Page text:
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 In the April 2011 Vocabula

Coming in November 2011 Coming in November 2011
by Clark Elder Morrow

Advertisement Robert Hartwell Fiske's Dictionary of Unendurable English
An indispensable supplement to whatever dictionary you may own or use.
Preorder Today.

The once mighty Oxford English Dictionary continues its slide into stark irrelevancy, I see: the OED just released its addendum of words for the March 2011OED Online, and some of these entries are not even words. Old James Murray's labor of love deems it advisable to continue adding acronyms to its once-fabled wordhoard, and — not content with that (and feeling a little old-fogeyish about limiting its collection to mere words and initialisms) — pops in symbols as well. That's right: the once-august and once-respected tsar of all dictionaries has opted to include in its pages the heart symbol, ♥, as one definition under the entry for love. The OED mandarins of modernity boast that this may very well be the first time an entry has derived its origin from "t-shirts and bumper-stickers." They must be very proud. What do they care if they've just helped precipitate the Apocalypse of St John?

So it is now undeniable that there is no phrase, no adjectival compound, no tattoo symbol, no random smudge on a page or a pair of pants anywhere in the world, that the editors of the OED will not enshrine in its pages — electronic and otherwise. It does not matter how far the term in question may lie from mainstream usage — it doesn't matter how completely unheard-of the word or mark or scrawl may be — it matters not how asinine or silly or childish or contemptible the pictogram or smear may be — it matters only that some sort of consensus emerge among the geeky gurus of the OED as to its inclusion, and the mark or scratching or happy-face is hallowed forever in some (hopefully) hidden corner of the estimable tome. More ... 

by Helen Lang Leath

I sit in a creative writing critique group, waiting my turn. I am visiting for the first time, ready to read my audition for membership. If they decide that I am not capable of writing proper English, they will reject me. I do not know what to expect because the writers are not the professors of literature I am accustomed to dealing with.

I wait as each of the other people reads something new or revised. The members are polite to one another. Their suggestions are gentle. They always admire whatever they hear. I am eager for them to admire my story.

But when I finish reading, there is silence. I look at their faces. There are no smiles, no words. I wait. Perhaps this quiet is part of the usual procedure when evaluating someone new.

The self-proclaimed leader of the group asks me for what audience I intend the story. Because it has been published in a small literary journal, I don't know how to answer her. I hesitate to say I intended the story for a sophisticated, literate audience. Won't they be insulted?

She asks about a sentence or two, suggesting words I can move, words I can remove, words I don't really need. She wonders why I've included certain details, how they fit in the story. Do I really need them? She is tampering with my style.

She picks up a page from her own manuscript and holds it beside one of mine. "Do you see the difference?" she asks. I don't. "You don't have enough white space," she explains. The other members agree with her that my story needs much more white space. More ...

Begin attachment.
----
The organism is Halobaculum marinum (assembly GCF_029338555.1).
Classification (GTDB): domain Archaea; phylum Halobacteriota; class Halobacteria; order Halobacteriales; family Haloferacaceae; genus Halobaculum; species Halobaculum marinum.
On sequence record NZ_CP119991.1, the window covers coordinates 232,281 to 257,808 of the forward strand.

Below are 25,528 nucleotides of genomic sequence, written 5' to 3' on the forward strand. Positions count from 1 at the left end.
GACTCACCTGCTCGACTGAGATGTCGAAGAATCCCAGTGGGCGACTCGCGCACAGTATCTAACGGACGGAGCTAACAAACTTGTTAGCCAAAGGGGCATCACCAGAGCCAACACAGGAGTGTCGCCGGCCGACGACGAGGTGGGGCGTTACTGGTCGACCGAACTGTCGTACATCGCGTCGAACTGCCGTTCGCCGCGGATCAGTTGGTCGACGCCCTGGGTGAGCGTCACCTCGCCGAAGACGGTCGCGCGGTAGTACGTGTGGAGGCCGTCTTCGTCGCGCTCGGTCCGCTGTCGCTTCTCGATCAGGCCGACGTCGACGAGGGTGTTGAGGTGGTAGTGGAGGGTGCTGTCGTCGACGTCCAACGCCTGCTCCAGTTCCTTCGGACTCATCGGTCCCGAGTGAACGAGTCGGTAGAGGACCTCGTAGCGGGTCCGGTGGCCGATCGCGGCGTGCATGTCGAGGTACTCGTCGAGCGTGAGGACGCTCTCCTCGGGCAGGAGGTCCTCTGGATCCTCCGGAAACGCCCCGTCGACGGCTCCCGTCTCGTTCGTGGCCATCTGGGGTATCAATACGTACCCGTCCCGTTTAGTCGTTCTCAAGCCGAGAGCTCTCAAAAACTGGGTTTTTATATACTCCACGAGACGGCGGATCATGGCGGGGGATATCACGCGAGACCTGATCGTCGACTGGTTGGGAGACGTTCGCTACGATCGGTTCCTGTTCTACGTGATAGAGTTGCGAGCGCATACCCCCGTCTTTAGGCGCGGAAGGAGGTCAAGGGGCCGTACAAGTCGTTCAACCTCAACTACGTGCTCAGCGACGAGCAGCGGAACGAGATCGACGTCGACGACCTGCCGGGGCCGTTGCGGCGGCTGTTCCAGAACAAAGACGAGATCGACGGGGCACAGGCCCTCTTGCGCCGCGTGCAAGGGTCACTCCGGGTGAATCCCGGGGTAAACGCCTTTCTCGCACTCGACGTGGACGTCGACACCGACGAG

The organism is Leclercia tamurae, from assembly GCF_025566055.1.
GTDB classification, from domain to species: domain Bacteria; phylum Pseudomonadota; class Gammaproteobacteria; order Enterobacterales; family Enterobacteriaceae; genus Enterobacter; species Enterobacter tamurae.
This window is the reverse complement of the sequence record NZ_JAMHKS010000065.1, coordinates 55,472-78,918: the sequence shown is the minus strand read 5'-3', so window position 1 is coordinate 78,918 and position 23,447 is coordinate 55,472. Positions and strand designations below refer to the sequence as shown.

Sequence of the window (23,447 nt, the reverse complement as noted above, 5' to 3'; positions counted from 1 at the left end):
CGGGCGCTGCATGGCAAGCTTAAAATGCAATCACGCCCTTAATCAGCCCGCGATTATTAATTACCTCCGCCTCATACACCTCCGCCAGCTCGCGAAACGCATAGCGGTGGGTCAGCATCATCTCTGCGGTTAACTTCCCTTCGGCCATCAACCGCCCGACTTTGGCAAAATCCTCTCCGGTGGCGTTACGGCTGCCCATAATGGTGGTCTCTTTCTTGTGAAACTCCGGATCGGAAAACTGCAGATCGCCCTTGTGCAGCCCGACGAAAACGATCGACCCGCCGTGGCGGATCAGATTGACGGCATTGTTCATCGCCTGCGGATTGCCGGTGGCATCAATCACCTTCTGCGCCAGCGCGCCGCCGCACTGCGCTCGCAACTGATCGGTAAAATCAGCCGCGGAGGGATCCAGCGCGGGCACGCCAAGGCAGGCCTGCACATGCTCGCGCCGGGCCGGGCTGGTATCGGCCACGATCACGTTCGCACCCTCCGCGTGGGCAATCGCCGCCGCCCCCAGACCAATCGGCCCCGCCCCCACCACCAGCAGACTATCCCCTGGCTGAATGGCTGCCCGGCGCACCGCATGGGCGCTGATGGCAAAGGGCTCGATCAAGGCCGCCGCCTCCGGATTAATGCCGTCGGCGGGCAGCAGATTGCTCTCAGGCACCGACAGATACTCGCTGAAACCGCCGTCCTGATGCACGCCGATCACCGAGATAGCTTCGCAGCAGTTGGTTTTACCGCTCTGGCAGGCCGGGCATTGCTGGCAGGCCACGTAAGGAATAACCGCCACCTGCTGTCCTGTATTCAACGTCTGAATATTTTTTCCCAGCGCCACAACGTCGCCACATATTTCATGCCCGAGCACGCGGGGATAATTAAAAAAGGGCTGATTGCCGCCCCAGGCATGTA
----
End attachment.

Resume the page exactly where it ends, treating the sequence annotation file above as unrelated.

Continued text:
The Vocabula Well-Written Writing Contest
The 2011 Contest Ends May 31.
Enter Today.

This past January, I traveled to Melbourne to watch Aussie Millions poker action and the Australian Open tennis championships. During my three visits to the Down Underworld, I have come to love the Australian people. They are a patriotic, sports-crazed, fair, and friendly society, except for their annoying habit on the trams of constantly standing up and offering me their seats.

Australia is a land of many paradoxes. It is an outpost of English culture and English speaking tacked on to the southern tail-end of Asia. Just beyond the horizon from the teeming millions of Southeast Asia, Australia is stunningly underpopulated. With a land mass almost the size of the continental United States Australia is inhabited by only about 22 million souls.

When we think of Australia, we picture a wide, sun-baked Outback tended by a breed of tall, lean cattlemen and sheep farmers who all look like Paul Hogan and Greg Norman. But Australia is the most urbanized society in the world, with more than 70 percent of its population packed into its eight major cities, seven of them along the huge coast. Almost half of all Australians live in Sydney and Melbourne. More ... 

by John Kilgore

What is it about the word athleticism? I can still remember hearing it for the first time, in the late eighties, on Monday Night Football, from Hall of Fame lineman and broadcaster Dan Deirdorf. Instantly, prompted by no special theory, I groaned. A moment later I snickered, with that mistaken confidence that washes over an English teacher two or three times a week, when he hears some ungainly usage he knows will never catch on.

But catch on is exactly what athleticism has done. For over two decades now, the commentariat has used it with increasing frequency and self-confidence. During February's broadcast of the NBA All Star game, it seemed to find its way into the conversation about twice a minute, often with a solemnity that conveyed the speaker's deep conviction that he had nailed his point. "The question is whether the East bench can counter the West's athleticism." All heads nod solemnly, and we fade to the Miller Lite spot.